This course will explore: - Post-secondary education in emergency and protracted settings - Innovative solutions and pedagogy - The role of universities as humanitarian actors - Policy and programming recommendations - The potential of virtual and connected learning and Open Education Resources Real-world case studies through high-level seminars Faculty include field and academic experts from UNHCR, InZone, INEE – International Network for Education in Emergencies, JC:HEM – Jesuit Commons: Higher Education at the Margins, BHER – Borderless Higher Education for Refugees, Australian Catholic University, Kenyatta University, Purdue University, and Coursera.
The summer school offers a unique opportunity to learn and discuss about structures, actors and substance of global governance in dialogue with academic experts and practitioners from pertinent international organizations and NGOs based in Geneva. Next to lectures on the history of globalization, the functioning of international (governmental and non-governmental) organizations and the transformative potential of global power shifts, the emphasis will be on particular thematic fields of global governance such as trade, development, environmental protection and international migration. While all thematic fields will be approached through a combination of academic lectures and structured visits/workshops with pertinent international organizations, a particular focus of the 2016 summer school will be on the chances and challenges of global migration governance. Learning outcomes: At the end of this course, participants will have a general understanding of some of the cutting-edge issues in global governance / international politics and law today and will have established a network of contacts with academics and practitioners working in the field. This will allow them to either orient their future studies or refresh and extend existing knowledge. Evaluation: Participants are evaluated based on a group presentation on the last days of the two-weeks summer school (equivalence of 4 ECTS). Students wanting to acquire 6 ECTS have the opportunity to do so on the basis of a satisfactory take-home paper, to be written within a month after the end of the summer school.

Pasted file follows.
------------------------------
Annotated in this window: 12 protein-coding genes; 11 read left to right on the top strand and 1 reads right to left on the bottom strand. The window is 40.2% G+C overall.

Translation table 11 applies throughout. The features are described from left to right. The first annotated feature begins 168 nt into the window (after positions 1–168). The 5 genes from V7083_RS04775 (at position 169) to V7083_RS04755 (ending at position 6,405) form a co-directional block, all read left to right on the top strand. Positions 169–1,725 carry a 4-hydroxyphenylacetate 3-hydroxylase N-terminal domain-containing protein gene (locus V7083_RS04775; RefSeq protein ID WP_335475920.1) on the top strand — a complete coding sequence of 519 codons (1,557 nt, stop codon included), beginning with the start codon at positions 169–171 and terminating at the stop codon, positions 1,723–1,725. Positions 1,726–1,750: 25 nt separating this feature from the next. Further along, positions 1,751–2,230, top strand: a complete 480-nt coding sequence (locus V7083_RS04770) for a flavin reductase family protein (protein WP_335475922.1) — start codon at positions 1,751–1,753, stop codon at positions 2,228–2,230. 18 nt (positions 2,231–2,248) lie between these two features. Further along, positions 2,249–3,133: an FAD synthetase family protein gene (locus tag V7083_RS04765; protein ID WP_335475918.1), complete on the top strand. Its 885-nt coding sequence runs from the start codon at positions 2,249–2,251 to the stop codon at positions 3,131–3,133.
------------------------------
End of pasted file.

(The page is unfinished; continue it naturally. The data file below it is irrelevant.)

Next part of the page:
In September 2015, world leaders committed to 17 Global Goals (Sustainable Development Goals or SDGs) that over the next 15 years should help end extreme poverty, fight inequality and injustice, and tackle climate change, amongst other things. This effort will only be successful if all stakeholders - be they governments or non-governmental organizations, public or private enterprises, civil society - have adequate information about the progress being made towards each of the goals. The ”Crowdsourcing Sustainable Development” Summer School is a weeklong school that brings together students from China, Geneva, and from across the globe, to help tackle the Goals with Crowdsourcing solutions. Geneva and its multitude of international organizations offer a unique space for understanding the different dimensions involved in this truly global effort - and provide an exceptional diversity of speakers and educators from a wide range of contexts. By combining lectures and seminars with workshops, site visits, and other fully immersive interactions, the school’s programme aims at giving students direct exposure to the key pieces of the SDGs puzzle - whilst challenging them to experiment with concrete and innovative solutions to involve citizens (“the crowd”) in monitoring and tackling some aspects of the Goals at the local, regional or global level. After a general introduction to the SDGs and their history and context, student will hear about some of the existing efforts initiated by UniGe – before being introduced to the global dimension by key actors from International Organizations. The programme will then change gear and make students the problem solver – by introducing them to Citizen Science and the different Crowdsourcing methodologies and tools (including volunteer thinking, volunteer sensing and volunteer computing). After experiencing first hand some of the existing projects, workshops, brainstorms and a final hackathon will encourage new thinking and inspire context-sensitive action and solutions.